When shopping for vintage, whether online or in person, keep in mind four important factors:
- Price: Obviously the first consideration. It doesn't matter if it is a late 40s Dior suit, if you don't have the £1,000 asking price, move on and look for something you can actually afford. Consider also the 'cost per wear' - if it's a versatile piece which you can see yourself getting a lot of use out of, it may be worth spending a bit more; on the other hand how many taffeta cocktail dresses do you really need, even if it is only £25?
- Condition: Look it over carefully - does it need work? If you will have to spend time repairing it, or pay someone else to fix it, you need to factor that into the price. If it's a beautiful silk gown that's disintigrating in your hands, seriously consider why you want it (because you can salvage the beaded neckline to use on a sewing project? Go for it. Because it's an interesting piece and you'd like to study the construction? Fine. Because you like the idea of having a 1920s dress in your wardrobe? Keep looking.)
- Size: Is it actually going to fit? If it's not, can it be made to fit? It's reasonably straightforward to take in the side seams an inch or so (or let them out, if there's enough seam allowance). If it's truly incredible there are other ways in which you might be able to alter it (for example inserting contrast panels). If you'll need to pay someone else to do this for you, remember to factor in that cost (if the dress is £25 and the alteration £20 - can you find something similar that already fits, for that £45?). If there's really no way it's ever going to fit, put it back and resume the hunt.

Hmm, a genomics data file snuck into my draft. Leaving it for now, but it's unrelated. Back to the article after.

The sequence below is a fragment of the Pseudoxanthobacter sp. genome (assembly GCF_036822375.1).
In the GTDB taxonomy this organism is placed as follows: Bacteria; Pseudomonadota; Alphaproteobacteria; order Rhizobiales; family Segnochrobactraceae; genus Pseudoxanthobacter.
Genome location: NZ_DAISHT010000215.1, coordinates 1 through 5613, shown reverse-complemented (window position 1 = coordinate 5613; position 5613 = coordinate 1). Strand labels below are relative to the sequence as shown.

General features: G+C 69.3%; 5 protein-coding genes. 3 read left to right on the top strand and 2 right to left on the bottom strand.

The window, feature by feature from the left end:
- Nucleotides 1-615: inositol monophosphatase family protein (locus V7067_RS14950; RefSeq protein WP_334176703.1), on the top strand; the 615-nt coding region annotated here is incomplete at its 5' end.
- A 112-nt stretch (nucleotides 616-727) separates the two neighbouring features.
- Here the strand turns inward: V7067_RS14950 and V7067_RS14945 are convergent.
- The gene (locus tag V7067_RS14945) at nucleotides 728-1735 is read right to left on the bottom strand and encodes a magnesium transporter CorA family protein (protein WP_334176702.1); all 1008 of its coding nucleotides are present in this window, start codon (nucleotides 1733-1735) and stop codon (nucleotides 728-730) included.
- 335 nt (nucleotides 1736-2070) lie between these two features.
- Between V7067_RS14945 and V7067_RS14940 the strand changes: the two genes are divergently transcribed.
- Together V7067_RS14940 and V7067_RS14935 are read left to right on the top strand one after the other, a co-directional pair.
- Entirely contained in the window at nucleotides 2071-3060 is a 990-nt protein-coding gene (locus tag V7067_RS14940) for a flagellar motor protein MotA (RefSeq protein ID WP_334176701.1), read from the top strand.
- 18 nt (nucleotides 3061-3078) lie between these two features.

- Do you love it? Are you actually going to wear it? Just because you find a 1950s dress for £12 doesn't mean you have to buy it; if you're never going to wear a khaki-coloured jewel neck sheath dress, save your pennies to put towards something amazing.
You might be able to find a bargain from when older styles re-emerged in more recent times. For example, there were a lot of 1930s influences around in the 70s (but for authenticity, avoid crimplene!). Similarly, both 1940s and 50s styles had a revival during the 80s, and these can be had much cheaper - and often in larger sizes - than their original counterparts. Sometimes just removing the shoulder pads is enough to make an 80s dress pass for much earlier; other times it takes a little more work.
If you're shopping online, take time to figure out your measurements - and those of your clothes. Take measurements of items you already own which fit you well - these won't necessarily correspond to your actual body measurements, depending on how you prefer your clothes to fit. Like Marilyn (so I hear), I prefer a snug fit, so I'll choose items which have very close to my actual body measurements. Some styles are more forgiving than others, for example in circle skirts I can get away with a waist size slightly smaller than my actual measurement.
If you don't have unlimited funds and you don't live in an area which has lots of amazing and affordable vintage shops (i.e. most of us), you'll probably need to supplement your wardrobe with modern clothing, either brand new from the high street, or thrifted. Modern clothing also has the benefits of being less fragile, easier to care for, and less precious (so you won't be scared to wear it!) than original vintage. So what to look for in modern clothing to recreate an authentic vintage look? My next few posts in this series will cover just that.
Next in the series: Building a Vintage Wardrobe: Skirts & Trousers